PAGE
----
My daddy is black and my mommy is white,
and my grandpa says that I am just right,
that I am the day and I am the night,
that both were created to give us delight,
to warm us with sun and cheer us with sight
of stars in the sky in wondrous, swift flight.
He says that I'm me, a beautiful child,
who spills at the table and gets a bit wild
until a night's sleep restores me to mild,
who screams for attention whenever I'm riled,
who knocks over blocks when I have them piled.
"Just normal behavior," he said, and he smiled.
But often he says things I don't understand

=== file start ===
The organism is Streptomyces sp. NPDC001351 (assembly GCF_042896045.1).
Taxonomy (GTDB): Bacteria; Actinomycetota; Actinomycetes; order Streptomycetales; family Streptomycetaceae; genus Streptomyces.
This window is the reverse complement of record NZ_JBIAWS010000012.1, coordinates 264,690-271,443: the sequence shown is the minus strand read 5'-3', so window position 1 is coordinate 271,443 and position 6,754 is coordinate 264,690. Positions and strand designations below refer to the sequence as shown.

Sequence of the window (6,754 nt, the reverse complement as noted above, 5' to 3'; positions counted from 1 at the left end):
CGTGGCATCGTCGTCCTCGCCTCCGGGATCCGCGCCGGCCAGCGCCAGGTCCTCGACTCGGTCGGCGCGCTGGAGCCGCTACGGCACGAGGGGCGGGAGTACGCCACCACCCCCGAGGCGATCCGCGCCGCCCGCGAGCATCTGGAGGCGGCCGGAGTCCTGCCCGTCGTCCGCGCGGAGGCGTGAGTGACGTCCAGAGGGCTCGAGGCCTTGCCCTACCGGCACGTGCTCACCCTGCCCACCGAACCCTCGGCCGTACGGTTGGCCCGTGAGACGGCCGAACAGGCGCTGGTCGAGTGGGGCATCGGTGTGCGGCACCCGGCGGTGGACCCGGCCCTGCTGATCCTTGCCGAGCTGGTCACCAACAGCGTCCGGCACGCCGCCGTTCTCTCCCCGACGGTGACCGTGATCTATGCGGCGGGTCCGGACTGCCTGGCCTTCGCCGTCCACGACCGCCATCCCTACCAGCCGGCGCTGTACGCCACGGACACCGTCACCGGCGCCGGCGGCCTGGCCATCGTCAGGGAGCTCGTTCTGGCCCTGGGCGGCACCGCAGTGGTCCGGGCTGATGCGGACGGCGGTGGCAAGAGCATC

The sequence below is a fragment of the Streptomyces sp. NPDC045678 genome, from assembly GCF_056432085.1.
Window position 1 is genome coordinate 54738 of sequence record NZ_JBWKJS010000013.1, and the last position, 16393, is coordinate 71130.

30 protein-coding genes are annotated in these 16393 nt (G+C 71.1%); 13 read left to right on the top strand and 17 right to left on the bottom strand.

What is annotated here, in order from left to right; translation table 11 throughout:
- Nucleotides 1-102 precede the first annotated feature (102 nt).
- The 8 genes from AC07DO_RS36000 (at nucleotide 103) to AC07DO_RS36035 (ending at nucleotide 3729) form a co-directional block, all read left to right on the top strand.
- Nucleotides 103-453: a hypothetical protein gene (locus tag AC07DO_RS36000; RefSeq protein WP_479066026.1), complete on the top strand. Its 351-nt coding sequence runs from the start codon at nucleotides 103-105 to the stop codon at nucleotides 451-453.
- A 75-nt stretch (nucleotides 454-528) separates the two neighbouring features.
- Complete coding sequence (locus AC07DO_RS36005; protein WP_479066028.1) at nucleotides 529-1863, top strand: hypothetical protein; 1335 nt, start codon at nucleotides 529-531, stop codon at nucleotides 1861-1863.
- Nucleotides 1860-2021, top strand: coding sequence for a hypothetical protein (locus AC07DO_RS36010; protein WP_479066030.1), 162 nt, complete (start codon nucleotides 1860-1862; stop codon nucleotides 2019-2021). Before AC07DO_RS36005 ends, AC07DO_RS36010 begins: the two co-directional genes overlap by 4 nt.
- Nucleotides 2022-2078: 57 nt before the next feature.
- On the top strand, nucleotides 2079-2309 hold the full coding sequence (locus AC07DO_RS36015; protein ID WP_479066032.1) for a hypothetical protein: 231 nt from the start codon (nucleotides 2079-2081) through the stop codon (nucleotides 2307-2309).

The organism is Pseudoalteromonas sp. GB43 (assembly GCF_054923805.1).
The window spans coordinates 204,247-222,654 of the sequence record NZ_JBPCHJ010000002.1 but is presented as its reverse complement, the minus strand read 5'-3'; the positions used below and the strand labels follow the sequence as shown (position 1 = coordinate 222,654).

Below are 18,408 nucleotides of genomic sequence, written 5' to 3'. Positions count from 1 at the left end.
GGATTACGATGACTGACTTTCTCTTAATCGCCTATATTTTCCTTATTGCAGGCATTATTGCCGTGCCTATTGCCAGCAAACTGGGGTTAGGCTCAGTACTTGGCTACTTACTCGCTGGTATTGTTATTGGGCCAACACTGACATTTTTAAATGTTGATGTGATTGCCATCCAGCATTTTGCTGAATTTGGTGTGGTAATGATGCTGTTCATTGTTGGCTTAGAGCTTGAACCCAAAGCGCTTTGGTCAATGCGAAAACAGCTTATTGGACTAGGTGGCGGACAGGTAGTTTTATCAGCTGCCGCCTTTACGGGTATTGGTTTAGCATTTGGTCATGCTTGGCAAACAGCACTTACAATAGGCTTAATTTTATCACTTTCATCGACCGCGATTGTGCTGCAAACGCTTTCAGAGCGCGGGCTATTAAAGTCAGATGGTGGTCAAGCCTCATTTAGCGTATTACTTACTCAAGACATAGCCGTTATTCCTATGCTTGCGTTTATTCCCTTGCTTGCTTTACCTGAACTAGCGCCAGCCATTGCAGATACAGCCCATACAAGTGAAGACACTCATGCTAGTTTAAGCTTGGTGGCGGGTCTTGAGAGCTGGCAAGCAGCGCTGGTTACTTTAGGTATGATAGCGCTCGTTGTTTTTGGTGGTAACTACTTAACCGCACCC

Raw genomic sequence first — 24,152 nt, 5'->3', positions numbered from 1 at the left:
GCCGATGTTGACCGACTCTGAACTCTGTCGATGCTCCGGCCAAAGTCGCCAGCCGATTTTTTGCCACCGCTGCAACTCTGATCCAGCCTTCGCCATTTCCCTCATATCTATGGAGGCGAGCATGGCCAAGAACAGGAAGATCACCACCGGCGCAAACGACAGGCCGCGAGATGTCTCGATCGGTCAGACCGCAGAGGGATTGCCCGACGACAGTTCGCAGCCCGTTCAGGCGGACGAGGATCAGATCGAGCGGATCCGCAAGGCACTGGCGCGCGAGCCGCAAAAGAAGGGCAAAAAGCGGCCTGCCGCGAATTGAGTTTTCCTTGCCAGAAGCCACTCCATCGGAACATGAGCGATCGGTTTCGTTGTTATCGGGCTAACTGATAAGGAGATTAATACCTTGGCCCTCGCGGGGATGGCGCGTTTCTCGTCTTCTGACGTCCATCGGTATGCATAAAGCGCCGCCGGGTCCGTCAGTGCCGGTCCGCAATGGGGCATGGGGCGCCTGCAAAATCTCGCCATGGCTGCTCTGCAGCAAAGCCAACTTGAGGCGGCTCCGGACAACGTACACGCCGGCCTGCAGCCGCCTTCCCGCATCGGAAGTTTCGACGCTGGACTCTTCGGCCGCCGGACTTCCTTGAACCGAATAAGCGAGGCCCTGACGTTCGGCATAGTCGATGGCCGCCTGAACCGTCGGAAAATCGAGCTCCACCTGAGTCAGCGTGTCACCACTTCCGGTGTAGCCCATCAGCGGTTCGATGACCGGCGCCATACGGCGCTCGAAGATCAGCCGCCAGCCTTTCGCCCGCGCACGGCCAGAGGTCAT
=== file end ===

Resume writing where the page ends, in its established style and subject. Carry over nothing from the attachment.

like cygnets are ugly, but swans are quite grand,
like when he was young, he longed to be tanned,
like melting-pots work when the fires are fanned,
like racists are frightened of losing the land,
like I must have courage and simply demand.
Perhaps when I'm older, these things will be clear,
and although he'll be gone, his love will be near.